Outrageous personalities seem to crowd out reasoned conversationalists in today’s media. Whether you like or despise him, the President is a master of outrageous statements. He has attracted a lot of attention during the past forty years. If you were Jeb Bush, you would be aggrieved; your years of diligent public service and discreet public pronouncements as governor of a large state and presidential campaigner would be for nothing in the public eye.

For most of America’s history, the idea of an unbiased press would have been risible. To be sure, Americans cherished their freedom of the press (and also freedom of private opinions). In fact, there was a free-for-all of partisan presses. Even Thomas Jefferson had his own allied newspapers, as did the Federalists. Towns the size of Cedar Falls usually had a Republican newspaper and a Democrat newspaper. The competition between newspapers was a healthy aspect of our republic (remember, we are a republic and not a democracy). I worry when some people want to shut down Fox News or its liberal counterpart (of which there are many). We all benefit from even partisan points of view…as long as we apply critical thinking. Neither side has all the correct answers, and neither side is always incorrect. Nor are the saints congregated on one side of the political spectrum.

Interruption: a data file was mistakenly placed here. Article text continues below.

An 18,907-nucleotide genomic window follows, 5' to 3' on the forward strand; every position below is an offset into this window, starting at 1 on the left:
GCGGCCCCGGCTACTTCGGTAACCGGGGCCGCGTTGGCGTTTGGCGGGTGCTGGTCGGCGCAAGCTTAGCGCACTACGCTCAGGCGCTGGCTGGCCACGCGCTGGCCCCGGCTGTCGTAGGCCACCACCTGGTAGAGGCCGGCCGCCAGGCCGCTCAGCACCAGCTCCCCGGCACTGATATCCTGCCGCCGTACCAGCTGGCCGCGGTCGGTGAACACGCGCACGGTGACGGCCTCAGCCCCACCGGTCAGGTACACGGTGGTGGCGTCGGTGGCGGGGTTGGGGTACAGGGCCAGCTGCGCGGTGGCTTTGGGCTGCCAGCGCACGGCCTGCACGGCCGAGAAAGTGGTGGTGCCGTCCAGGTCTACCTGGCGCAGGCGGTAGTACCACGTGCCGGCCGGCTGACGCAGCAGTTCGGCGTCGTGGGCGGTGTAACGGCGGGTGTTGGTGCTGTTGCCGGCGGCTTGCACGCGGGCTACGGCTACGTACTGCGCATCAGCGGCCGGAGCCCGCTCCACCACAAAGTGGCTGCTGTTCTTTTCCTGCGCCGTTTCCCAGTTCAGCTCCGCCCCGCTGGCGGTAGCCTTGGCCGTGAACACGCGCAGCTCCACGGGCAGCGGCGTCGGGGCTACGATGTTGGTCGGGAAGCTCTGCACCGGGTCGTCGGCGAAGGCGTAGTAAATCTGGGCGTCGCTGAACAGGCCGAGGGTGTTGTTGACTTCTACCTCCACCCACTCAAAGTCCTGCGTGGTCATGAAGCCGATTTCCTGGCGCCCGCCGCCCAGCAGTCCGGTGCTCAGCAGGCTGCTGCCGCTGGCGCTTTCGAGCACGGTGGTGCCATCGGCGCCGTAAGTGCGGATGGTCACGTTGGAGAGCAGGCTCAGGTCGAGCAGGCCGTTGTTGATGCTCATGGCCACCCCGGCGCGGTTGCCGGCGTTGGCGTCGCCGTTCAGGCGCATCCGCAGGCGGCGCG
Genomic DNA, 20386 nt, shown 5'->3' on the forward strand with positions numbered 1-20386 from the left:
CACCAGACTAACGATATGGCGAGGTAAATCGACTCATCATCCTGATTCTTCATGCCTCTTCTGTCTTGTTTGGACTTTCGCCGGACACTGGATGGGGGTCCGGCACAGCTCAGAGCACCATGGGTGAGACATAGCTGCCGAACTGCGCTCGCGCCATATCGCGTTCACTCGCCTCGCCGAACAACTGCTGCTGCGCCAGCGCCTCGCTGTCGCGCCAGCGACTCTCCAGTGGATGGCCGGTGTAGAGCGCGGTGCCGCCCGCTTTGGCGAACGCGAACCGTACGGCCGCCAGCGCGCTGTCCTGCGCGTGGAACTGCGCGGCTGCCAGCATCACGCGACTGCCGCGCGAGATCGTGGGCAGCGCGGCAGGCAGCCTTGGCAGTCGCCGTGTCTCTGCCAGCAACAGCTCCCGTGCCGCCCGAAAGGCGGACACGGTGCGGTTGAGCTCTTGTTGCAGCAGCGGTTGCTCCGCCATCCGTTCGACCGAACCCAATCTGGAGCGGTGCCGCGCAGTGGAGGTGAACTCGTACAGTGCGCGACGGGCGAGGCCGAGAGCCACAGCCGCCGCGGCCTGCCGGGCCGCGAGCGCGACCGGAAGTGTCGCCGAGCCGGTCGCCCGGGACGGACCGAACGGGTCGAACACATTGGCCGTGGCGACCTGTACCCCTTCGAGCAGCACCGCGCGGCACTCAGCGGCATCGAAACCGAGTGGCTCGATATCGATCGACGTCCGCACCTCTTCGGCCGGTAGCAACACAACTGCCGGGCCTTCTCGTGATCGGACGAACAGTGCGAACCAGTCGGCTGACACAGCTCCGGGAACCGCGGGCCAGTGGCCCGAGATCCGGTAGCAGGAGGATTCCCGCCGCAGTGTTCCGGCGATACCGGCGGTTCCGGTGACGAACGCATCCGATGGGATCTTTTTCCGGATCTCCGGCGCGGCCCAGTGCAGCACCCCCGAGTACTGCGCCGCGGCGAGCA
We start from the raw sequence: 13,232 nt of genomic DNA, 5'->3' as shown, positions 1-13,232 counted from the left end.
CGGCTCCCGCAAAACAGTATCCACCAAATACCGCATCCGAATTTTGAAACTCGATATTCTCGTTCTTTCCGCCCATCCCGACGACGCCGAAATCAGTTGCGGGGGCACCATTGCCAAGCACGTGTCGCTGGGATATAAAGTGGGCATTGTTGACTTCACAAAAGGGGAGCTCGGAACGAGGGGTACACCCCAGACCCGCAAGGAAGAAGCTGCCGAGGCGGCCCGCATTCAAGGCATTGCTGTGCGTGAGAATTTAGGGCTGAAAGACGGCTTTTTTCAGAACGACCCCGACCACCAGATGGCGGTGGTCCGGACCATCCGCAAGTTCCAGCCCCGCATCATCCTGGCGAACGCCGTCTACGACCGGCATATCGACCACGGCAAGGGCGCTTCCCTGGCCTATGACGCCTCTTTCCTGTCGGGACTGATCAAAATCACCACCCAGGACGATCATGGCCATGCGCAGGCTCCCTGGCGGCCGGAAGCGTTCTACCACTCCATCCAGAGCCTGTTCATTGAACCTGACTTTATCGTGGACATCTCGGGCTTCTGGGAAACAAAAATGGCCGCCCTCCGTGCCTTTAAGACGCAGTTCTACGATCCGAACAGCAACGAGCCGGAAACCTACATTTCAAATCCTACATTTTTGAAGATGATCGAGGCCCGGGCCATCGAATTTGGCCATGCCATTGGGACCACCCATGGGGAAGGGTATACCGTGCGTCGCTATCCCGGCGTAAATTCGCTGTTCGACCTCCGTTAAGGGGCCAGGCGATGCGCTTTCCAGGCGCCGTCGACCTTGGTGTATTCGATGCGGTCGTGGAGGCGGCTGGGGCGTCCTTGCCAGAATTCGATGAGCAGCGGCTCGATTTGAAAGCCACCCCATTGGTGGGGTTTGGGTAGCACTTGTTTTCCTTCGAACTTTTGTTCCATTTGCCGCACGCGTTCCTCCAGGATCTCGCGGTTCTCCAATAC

You can learn a great deal from reading and trying to understand the other side’s viewpoints. There are many reasonable people of intelligence and goodwill on each side of the political spectrum. From a utilitarian perspective, listening to the other side might reveal weaknesses in your arguments, and allow you to revise your arguments to strengthen them. You might even change your mind.

But let’s drop the pretense of bias-free media. Such self-serving delusion provides little benefit and may engender considerable harm.

The views and opinions expressed are those of the author and do not imply endorsement by the University of Northern Iowa.

Author

David Surdam University of Northern Iowa

David Surdam

David Surdam received his Ph.D. in Economics from the University of Chicago. His dissertation, "Northern Naval Superiority and the Economics of the American Civil War," was supervised by Nobel-Prize Winner, Robert Fogel. Professor Surdam has taught at the University of Chicago, Northwestern University, Loyola University of Chicago, and the University of Oregon. Since completion of his degree, he has had 18 articles and 8 books published. His interest in using applied microeconomics to historical topics has resulted in publications concerning various economic issues of the National Football League, Major League Baseball, the National Basketball Association, and the American Civil War, including new books, Century of the Leisured Masses and The Big Leagues Go To Washington. His publications can be found in such journals as the Journal of Sports Economics, Naval War College Review, Louisiana History, Journal of Economic History, and Agricultural History, Southern Economic Journal and Journal of Economic Education to name a few. Received the James F. Lubker Faculty Research Award, 2015-2016. David joined the faculty at UNI in 2005.